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Abstract  

The contribution is focused on chemical, geochemical and mineralogical research of bentonite stability with the aim to determine the effect of saturation medium composition and loading by heat on bentonite stability. The main part of the research is directed to the experimental results of bentonite and bentonite leachate samples obtained for the bentonite interaction under laboratory experiments. Computer-modeling methods were used to calculate equilibrium thermodynamic principles, the distributions of predominant aqueous species, and potential solubility controls for the environmentally important oxidation states of each investigated radioactive contaminants. The Eh–pH diagrams of individual chemical species of the tested radionuclides were calculated by the geochemical software tool Geochemist’s Workbench that included the actual chemical compositions of the solid–liquid systems under the given experimental conditions. It was confirmed that smectites are transformed to more stable silicate phases, such as illite/smectite mixed layers, illite. The data obtained from the model calculations conform with experimental results. The effect of the variable aqueous phase composition on bentonite stability using Ca–Mg and Na–Ca bentonites for the experiments was studied. The synthetic granitic waters with the higher concentration of the K+ and Mg2+ cations were applied for the study of bentonite stability.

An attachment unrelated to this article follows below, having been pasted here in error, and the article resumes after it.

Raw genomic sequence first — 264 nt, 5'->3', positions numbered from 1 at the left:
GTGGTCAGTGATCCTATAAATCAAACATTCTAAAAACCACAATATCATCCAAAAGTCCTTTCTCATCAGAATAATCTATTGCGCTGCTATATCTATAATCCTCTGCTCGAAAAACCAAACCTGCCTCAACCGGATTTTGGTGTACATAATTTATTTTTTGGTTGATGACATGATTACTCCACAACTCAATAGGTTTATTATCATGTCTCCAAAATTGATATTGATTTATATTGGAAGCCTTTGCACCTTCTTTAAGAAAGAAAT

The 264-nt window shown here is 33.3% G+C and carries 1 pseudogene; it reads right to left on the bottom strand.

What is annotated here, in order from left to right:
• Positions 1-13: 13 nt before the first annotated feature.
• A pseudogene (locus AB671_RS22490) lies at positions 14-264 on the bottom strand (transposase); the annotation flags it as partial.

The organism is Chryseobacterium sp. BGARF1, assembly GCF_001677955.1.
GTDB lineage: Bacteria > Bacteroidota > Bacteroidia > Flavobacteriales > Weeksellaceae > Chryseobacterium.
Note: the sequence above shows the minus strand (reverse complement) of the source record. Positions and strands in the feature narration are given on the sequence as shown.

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Abstract